Thursday, January 5, 2012

Radical Wages

Blame it on Henry Ford, who paid his workers more so they could afford to buy one of the vehicles they made.  Blame it on the politicians on both parties who can't stimulate the economy--and I'm not sure it's their responsibility to do it anyway. Blame it on the media who rarely figure out how to report positive economic news. But let's take responsibility for ourselves and get this puppy going!

Pay your employees a living wage! A living wage allows a worker to support themselves and their family to meet basic needs in the community they live.

Take the bottom position--secretary, custodial, whatever--and pay them so they can support 2 adults and 1 child, on the basis of being full-time. (There are calculators that consider cost of living effects.)

In one case, I know this would double the wages for that person.

I would also cap the top pay based on a factor of the bottom pay. In a company of 100 employees or less, the wages for the top person shouldn't be more than 4-6 times the wages for a bottom rung person. In a company up to 250 employees, the cap would be 10x.

You might complain that this is going to dramatically raise your costs. Chances are labor is a small portion of your overall costs. Most of the benefits are fixed costs based on having an employee, regardless of their pay. If you follow my guide, chances are good that the average pay per employee won't change dramatically. Anyway, if employees are your number one asset, don't you want to pay for a top quality asset? Or are you in a habit of buying the cheapest machines and buildings you can, just replacing them when they wear out? The same care you have on capital purchases should be taken with your human resources. Pay good money to get the best all the way through the organization.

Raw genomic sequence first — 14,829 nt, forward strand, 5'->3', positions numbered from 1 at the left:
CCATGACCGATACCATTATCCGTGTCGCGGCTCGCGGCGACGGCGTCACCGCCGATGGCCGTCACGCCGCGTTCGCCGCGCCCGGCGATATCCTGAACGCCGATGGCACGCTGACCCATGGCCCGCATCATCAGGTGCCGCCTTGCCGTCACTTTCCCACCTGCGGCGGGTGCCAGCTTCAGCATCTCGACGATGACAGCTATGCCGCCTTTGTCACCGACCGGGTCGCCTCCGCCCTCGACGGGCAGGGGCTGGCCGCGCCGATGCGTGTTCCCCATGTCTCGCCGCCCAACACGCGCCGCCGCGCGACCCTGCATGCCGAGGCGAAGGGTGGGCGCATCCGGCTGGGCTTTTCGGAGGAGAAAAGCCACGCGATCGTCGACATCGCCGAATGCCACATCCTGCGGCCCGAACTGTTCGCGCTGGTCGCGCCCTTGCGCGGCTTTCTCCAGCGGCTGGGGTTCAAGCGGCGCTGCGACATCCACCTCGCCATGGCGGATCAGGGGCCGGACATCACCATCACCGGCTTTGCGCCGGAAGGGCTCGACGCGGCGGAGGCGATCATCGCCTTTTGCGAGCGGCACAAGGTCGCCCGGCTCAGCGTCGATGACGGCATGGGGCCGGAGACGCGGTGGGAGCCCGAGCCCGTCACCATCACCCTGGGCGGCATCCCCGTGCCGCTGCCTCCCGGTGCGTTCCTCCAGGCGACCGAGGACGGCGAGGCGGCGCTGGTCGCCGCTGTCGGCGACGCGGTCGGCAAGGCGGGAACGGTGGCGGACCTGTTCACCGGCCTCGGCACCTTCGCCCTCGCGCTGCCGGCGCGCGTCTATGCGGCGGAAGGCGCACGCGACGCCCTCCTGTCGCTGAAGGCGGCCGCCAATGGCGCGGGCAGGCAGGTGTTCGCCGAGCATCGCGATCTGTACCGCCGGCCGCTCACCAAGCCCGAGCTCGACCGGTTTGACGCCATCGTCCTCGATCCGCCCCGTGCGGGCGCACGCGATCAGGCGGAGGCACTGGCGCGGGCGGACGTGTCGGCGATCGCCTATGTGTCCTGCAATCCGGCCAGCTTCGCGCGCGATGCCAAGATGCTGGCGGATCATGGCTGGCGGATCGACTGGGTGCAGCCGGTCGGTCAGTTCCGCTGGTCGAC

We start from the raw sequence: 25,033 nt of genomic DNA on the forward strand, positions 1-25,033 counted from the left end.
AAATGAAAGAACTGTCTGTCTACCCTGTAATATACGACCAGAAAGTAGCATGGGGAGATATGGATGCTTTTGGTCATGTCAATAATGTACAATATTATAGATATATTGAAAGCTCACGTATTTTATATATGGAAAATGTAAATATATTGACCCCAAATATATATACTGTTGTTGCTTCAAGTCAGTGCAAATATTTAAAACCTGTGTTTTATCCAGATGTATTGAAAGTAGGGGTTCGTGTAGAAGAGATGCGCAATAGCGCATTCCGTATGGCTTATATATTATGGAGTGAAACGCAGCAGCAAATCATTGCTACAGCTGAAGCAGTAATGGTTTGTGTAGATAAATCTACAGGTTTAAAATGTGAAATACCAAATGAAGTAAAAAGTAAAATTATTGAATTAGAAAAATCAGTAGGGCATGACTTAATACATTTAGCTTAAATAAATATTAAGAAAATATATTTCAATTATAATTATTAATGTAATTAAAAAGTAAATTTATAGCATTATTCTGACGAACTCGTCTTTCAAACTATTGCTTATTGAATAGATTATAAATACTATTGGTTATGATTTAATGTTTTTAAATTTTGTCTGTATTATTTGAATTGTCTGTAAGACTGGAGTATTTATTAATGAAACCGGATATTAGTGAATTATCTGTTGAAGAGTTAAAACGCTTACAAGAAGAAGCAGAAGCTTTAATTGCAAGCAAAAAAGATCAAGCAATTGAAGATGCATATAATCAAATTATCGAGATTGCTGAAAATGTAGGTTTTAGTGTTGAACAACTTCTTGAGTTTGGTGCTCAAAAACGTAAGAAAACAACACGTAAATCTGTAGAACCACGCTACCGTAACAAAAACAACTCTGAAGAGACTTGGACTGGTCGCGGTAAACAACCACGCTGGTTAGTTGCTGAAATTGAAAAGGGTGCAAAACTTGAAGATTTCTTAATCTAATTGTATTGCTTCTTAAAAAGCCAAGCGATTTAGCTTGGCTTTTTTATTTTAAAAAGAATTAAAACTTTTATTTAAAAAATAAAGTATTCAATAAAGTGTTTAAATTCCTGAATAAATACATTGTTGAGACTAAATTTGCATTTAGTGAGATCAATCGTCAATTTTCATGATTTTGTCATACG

One thing is certain. You will have new energy in your organization. You will also attract more candidates to hire, and you can be choosy with a large and talented pool. You'll get publicity buzz through word-of-mouth. (One company had an applicant because everyone he met from that company had only good things to say about the company. It wasn't just the wages.) Employee turnover will shrink, which reduces your other costs of attracting, hiring, training and lower productivity with new employees.

There'll be intangible returns on this move too. It'll put less pressure on two wage-earner families. Kids can be raised in less stressful environment, perhaps doing better in school, developing the right kind of character and turning into the kind of employees you want to hire in 5-15 years.

In my opinion, it's just the right thing to do too: let people live because of their hard work.

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